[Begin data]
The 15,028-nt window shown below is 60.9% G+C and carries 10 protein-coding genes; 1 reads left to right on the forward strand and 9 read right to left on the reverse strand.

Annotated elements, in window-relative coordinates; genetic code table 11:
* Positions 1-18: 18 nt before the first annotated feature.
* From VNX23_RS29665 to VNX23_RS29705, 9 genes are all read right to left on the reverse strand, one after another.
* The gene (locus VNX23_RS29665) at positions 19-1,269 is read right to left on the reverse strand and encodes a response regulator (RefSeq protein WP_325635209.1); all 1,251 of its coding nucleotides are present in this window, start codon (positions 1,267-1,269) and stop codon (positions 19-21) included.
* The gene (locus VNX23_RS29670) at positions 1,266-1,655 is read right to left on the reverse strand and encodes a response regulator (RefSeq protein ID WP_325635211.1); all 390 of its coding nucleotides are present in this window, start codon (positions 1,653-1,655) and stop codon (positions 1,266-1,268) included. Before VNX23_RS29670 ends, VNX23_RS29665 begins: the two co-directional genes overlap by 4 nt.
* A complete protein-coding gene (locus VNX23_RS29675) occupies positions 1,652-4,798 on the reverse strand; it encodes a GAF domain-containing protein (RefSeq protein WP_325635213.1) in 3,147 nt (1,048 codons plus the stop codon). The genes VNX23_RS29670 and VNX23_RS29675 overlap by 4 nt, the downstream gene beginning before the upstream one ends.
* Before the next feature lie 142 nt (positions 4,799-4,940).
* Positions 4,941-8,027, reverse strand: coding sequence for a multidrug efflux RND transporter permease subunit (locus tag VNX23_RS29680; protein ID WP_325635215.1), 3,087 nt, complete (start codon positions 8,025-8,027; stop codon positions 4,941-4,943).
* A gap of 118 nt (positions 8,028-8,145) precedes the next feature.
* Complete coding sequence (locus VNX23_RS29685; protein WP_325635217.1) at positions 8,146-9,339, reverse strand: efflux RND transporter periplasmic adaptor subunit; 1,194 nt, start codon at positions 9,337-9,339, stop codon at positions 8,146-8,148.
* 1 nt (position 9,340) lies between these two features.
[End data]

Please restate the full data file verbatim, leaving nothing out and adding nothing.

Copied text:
The 15,028-nt window shown below is 60.9% G+C and carries 10 protein-coding genes; 1 reads left to right on the forward strand and 9 read right to left on the reverse strand.

Annotated elements, in window-relative coordinates; genetic code table 11:
* Positions 1-18: 18 nt before the first annotated feature.
* From VNX23_RS29665 to VNX23_RS29705, 9 genes are all read right to left on the reverse strand, one after another.
* The gene (locus VNX23_RS29665) at positions 19-1,269 is read right to left on the reverse strand and encodes a response regulator (RefSeq protein WP_325635209.1); all 1,251 of its coding nucleotides are present in this window, start codon (positions 1,267-1,269) and stop codon (positions 19-21) included.
* The gene (locus VNX23_RS29670) at positions 1,266-1,655 is read right to left on the reverse strand and encodes a response regulator (RefSeq protein ID WP_325635211.1); all 390 of its coding nucleotides are present in this window, start codon (positions 1,653-1,655) and stop codon (positions 1,266-1,268) included. Before VNX23_RS29670 ends, VNX23_RS29665 begins: the two co-directional genes overlap by 4 nt.
* A complete protein-coding gene (locus VNX23_RS29675) occupies positions 1,652-4,798 on the reverse strand; it encodes a GAF domain-containing protein (RefSeq protein WP_325635213.1) in 3,147 nt (1,048 codons plus the stop codon). The genes VNX23_RS29670 and VNX23_RS29675 overlap by 4 nt, the downstream gene beginning before the upstream one ends.
* Before the next feature lie 142 nt (positions 4,799-4,940).
* Positions 4,941-8,027, reverse strand: coding sequence for a multidrug efflux RND transporter permease subunit (locus tag VNX23_RS29680; protein ID WP_325635215.1), 3,087 nt, complete (start codon positions 8,025-8,027; stop codon positions 4,941-4,943).
* A gap of 118 nt (positions 8,028-8,145) precedes the next feature.
* Complete coding sequence (locus VNX23_RS29685; protein WP_325635217.1) at positions 8,146-9,339, reverse strand: efflux RND transporter periplasmic adaptor subunit; 1,194 nt, start codon at positions 9,337-9,339, stop codon at positions 8,146-8,148.
* 1 nt (position 9,340) lies between these two features.